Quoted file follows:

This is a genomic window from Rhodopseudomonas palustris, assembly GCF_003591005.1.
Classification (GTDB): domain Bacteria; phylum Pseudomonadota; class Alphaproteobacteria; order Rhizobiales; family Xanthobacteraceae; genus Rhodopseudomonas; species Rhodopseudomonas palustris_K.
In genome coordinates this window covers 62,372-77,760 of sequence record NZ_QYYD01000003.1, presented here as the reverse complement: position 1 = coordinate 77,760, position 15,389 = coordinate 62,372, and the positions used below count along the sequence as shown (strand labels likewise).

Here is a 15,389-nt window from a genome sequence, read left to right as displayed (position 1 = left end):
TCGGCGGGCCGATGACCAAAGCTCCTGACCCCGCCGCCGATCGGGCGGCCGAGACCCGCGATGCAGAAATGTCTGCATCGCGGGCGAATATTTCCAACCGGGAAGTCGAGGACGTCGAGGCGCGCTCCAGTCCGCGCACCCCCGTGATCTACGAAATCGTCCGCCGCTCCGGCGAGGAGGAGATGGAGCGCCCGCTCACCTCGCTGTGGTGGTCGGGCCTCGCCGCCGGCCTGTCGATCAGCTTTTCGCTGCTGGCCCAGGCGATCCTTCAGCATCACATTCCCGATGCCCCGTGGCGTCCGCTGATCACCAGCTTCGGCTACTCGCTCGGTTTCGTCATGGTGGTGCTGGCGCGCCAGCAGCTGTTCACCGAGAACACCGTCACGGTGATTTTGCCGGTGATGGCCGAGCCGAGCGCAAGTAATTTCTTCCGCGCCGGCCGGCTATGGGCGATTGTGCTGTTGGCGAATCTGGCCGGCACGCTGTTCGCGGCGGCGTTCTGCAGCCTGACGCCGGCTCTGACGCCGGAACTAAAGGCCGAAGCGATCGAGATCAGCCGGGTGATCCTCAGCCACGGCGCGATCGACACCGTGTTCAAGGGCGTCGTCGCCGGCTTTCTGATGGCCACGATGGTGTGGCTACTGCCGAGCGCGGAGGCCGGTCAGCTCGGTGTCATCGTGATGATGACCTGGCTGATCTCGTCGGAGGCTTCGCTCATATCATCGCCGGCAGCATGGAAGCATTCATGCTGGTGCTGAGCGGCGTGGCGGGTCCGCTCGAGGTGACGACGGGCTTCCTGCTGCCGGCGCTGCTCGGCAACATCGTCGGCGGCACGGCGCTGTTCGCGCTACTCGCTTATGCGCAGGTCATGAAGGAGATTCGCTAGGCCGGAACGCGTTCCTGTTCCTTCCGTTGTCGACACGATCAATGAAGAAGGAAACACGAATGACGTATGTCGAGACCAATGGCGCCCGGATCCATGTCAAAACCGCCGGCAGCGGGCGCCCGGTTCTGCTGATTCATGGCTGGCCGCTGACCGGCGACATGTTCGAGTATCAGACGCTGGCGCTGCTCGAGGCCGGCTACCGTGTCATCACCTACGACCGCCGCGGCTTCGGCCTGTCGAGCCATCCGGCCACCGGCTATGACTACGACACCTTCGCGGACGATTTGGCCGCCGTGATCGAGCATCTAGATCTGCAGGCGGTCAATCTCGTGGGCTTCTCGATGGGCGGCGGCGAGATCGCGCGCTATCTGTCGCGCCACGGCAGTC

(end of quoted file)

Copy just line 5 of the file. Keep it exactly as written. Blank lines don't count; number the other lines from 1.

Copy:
TCGGCGGGCCGATGACCAAAGCTCCTGACCCCGCCGCCGATCGGGCGGCCGAGACCCGCGATGCAGAAATGTCTGCATCGCGGGCGAATATTTCCAACCGGGAAGTCGAGGACGTCGAGGCGCGCTCCAGTCCGCGCACCCCCGTGATCTACGAAATCGTCCGCCGCTCCGGCGAGGAGGAGATGGAGCGCCCGCTCACCTCGCTGTGGTGGTCGGGCCTCGCCGCCGGCCTGTCGATCAGCTTTTCGCTGCTGGCCCAGGCGATCCTTCAGCATCACATTCCCGATGCCCCGTGGCGTCCGCTGATCACCAGCTTCGGCTACTCGCTCGGTTTCGTCATGGTGGTGCTGGCGCGCCAGCAGCTGTTCACCGAGAACACCGTCACGGTGATTTTGCCGGTGATGGCCGAGCCGAGCGCAAGTAATTTCTTCCGCGCCGGCCGGCTATGGGCGATTGTGCTGTTGGCGAATCTGGCCGGCACGCTGTTCGCGGCGGCGTTCTGCAGCCTGACGCCGGCTCTGACGCCGGAACTAAAGGCCGAAGCGATCGAGATCAGCCGGGTGATCCTCAGCCACGGCGCGATCGACACCGTGTTCAAGGGCGTCGTCGCCGGCTTTCTGATGGCCACGATGGTGTGGCTACTGCCGAGCGCGGAGGCCGGTCAGCTCGGTGTCATCGTGATGATGACCTGGCTGATCTCGTCGGAGGCTTCGCTCATATCATCGCCGGCAGCATGGAAGCATTCATGCTGGTGCTGAGCGGCGTGGCGGGTCCGCTCGAGGTGACGACGGGCTTCCTGCTGCCGGCGCTGCTCGGCAACATCGTCGGCGGCACGGCGCTGTTCGCGCTACTCGCTTATGCGCAGGTCATGAAGGAGATTCGCTAGGCCGGAACGCGTTCCTGTTCCTTCCGTTGTCGACACGATCAATGAAGAAGGAAACACGAATGACGTATGTCGAGACCAATGGCGCCCGGATCCATGTCAAAACCGCCGGCAGCGGGCGCCCGGTTCTGCTGATTCATGGCTGGCCGCTGACCGGCGACATGTTCGAGTATCAGACGCTGGCGCTGCTCGAGGCCGGCTACCGTGTCATCACCTACGACCGCCGCGGCTTCGGCCTGTCGAGCCATCCGGCCACCGGCTATGACTACGACACCTTCGCGGACGATTTGGCCGCCGTGATCGAGCATCTAGATCTGCAGGCGGTCAATCTCGTGGGCTTCTCGATGGGCGGCGGCGAGATCGCGCGCTATCTGTCGCGCCACGGCAGTC